Just in time for open enrollment, physician rating database Healthgrad es will launch a new version of its website Monday, USA Today repo rted.
The Joint Commission released new guidance this week urging hospital leaders to foster and maintain a safety of culture within their organization
Stricter guidelines from the Centers for Disease Control and Prevention for healthcare workers treating the Ebola virus center on three key principles, according to new guidance from the agency.
A false alarm with a patient suspected to have E bola at a Massachusetts medical practice last week prompted an outcry for more guidance as to how offices should respond to the threat, the Boston Globe re ported.
Patient early warning detection system alerts staff to minor changes in a patient's conditions can help prevent more serious events down the line and reduce mortality rates.
The recent high-profile death of Joan Rivers after an outpatient end oscopy procedure has brought more attention to safety concerns at surgical centers and other ambulatory settings, though it's an issue that has been on regulators' radar for some time, according to an ar ticle from Crain's New York Business.
Ivor Horn, M.D., an emergency medical physician at Children's National Medical Center in Washington, D.C., has her sights set on creating truly patient-centered technology with mobile solutions. She and fellow physicians at Children's are focusing on at-risk children and adolescents with asthma--and the stress and confusion that caring for those children that can cause parents.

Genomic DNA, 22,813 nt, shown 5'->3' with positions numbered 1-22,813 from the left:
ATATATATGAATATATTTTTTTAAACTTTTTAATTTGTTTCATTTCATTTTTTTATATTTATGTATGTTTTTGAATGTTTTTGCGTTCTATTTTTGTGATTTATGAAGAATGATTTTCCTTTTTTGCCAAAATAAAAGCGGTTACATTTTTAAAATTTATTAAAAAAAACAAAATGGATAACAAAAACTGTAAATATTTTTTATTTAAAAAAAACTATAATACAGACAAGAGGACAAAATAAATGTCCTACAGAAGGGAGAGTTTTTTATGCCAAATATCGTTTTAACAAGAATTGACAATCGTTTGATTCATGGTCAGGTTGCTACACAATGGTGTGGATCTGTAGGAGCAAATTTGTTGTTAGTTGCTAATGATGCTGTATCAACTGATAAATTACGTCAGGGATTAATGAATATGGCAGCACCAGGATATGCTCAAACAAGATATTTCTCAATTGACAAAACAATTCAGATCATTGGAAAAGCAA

Aetna has launched a new pilot program that aims to help its members address the emotional impacts of cancer in addition to all the physical issues. The program, called Aetna CarePal, connects members who have recently been diagnosed with breast cancer to members who have already survived the disease, the insurer said yesterday in an article on its website.
The Hospice and Palliative Care Nurses Association and two affiliated groups launched a $5 million campaign Monday to train nurses and other professionals to care for patients with serious illnesses.
The Ebola virus' history in the United States has been quite limited: One overseas and two domestic infections in total, far fewer than the number of people in the country who will die today...